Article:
Muslim American filmmaker Noor Naghmi highlights the “Angels Within”


Washington DC (Ali Imran) The trigger for Director/Producer Noor Naghmi’s newest film was not just the post-9/11 anti-Muslim environment in the United States or even inflammatory 2016 election campaign rhetoric, but the stark distortion and lack of representation of America’s reality of tolerance and coexistence.

The focus of Naghmi’s newest film, Angels Within, is the large community of Pakistani-American doctors who spend their lives providing healthcare to Americans in remote towns across the country – places which do not offer lucrative returns and hence are not a major attraction for many other Americans in the medical field.

Angels Within is an attempt to tell Americans the collective story of physicians who come from half a world away and, instead of making big bucks in U.S. megacities, mix with Americans in places where the majority of the population likely has never heard of the doctors’ country of origin.

“They are the angels within American society. Each one of the Pakistani-American doctors has a story to tell. This is a story of hard work, dedication, and service,” he says.

Of course, like everyone else, doctors who immigrate and adopt the United States as their homeland do receive financial returns for their service.

“But it is much more than that. It is opting to go to far-off places where others rarely reach. I remember an Iowa lawmaker saying that if Pakistani-American doctors were taken out, the healthcare system in the state would collapse,” Naghmi said in an interview.

He also cites the example of a doctor in a rural town in Minnesota, whose story of reaching out to fellow Americans, as told in The Washington Post this month (July 2017), gained a lot of attention, underscoring the role of immigrants and the idea of peaceful coexistence.

Angels Within Official Poster

“While there are challenges, I also met a lot of Americans who acknowledge and praise the contributions of immigrants.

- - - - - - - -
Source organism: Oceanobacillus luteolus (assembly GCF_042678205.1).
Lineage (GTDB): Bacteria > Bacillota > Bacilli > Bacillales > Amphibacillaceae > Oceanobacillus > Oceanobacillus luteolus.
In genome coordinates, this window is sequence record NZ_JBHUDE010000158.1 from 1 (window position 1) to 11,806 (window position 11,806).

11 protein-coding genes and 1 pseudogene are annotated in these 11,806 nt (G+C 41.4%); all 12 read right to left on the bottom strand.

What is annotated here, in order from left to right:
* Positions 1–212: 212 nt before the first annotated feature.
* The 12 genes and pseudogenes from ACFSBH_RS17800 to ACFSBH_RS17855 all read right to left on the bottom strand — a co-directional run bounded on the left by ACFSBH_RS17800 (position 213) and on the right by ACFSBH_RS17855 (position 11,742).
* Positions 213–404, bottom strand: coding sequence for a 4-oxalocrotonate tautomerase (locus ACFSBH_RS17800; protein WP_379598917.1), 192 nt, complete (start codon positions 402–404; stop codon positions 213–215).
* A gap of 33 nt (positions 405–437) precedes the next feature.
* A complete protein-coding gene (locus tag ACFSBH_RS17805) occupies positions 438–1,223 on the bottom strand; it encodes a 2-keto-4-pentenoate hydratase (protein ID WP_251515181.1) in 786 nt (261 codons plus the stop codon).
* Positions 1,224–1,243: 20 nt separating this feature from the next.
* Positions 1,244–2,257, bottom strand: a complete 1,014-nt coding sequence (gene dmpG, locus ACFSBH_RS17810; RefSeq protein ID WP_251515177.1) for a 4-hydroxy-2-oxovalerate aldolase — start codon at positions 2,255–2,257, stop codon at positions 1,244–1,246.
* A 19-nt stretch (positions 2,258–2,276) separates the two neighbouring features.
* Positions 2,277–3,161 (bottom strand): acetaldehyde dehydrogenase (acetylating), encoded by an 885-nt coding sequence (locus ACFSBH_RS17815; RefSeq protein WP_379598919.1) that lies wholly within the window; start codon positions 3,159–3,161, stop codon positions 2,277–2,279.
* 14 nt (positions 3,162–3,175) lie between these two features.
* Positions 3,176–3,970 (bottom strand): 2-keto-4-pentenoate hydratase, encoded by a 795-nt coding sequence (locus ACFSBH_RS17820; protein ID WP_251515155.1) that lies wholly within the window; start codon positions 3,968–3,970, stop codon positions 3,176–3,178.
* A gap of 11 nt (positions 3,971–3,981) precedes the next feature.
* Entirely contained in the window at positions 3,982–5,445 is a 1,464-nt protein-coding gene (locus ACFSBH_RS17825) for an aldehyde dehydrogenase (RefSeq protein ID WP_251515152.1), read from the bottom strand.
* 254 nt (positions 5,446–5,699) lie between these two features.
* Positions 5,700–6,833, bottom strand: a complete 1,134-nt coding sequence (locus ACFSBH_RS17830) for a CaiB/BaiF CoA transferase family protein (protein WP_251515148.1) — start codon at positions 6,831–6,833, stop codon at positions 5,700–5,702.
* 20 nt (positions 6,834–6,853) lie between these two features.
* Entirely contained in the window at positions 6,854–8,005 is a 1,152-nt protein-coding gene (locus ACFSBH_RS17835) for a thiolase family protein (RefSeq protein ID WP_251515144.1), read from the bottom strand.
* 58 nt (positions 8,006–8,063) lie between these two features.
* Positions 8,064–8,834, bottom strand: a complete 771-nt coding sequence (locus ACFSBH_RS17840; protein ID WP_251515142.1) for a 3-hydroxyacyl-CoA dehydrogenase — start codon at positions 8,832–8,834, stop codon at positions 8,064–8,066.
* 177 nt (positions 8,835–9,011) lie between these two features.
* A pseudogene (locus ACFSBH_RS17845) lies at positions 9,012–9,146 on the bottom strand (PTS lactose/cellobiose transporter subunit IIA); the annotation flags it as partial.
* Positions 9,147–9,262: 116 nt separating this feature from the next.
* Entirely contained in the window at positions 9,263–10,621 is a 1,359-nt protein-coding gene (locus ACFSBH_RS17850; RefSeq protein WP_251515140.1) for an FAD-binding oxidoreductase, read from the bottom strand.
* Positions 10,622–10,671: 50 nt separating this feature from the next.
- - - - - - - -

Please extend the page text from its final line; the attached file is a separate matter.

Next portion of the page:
“At the same time, I felt a strong need to tell my fellow Americans the amazing work the Pakistani-American doctors are quietly doing,” says Naghmi, whose country of origin, Pakistan, is one of the biggest suppliers of trained medical practitioners to the United States.

The theme of the film, which will soon be exhibited at festivals, addresses the broader question of stereotypes and generalizations of Muslims by some media outlets and organizations that paint the entire Muslim communities with one broad brush whenever an act of violent extremism takes place.

“This discriminatory representation is absolutely against American ideals of liberty and equality,” he says, citing movies such as Enemy Within and Siege.

Angels Within has a true story, with a larger unfolding tale that includes stories of individual doctors, which the producers hope will interest all Americans, not just those from diverse communities.

The story, written by a young writer, Anjum Saad, is another effort at using arts as a platform for dialogue between American Muslims and mainstream America.

In a welcome sign, several American Muslims have recently taken to comedy, entertainment, and films to engage with Americans of all political persuasions – with a lot of encouraging responses.

Together with interfaith dialogue, such conversations can help address harmful generalizations regarding diverse communities such as American Muslims, who are contributing to America’s progress in so many areas of national life.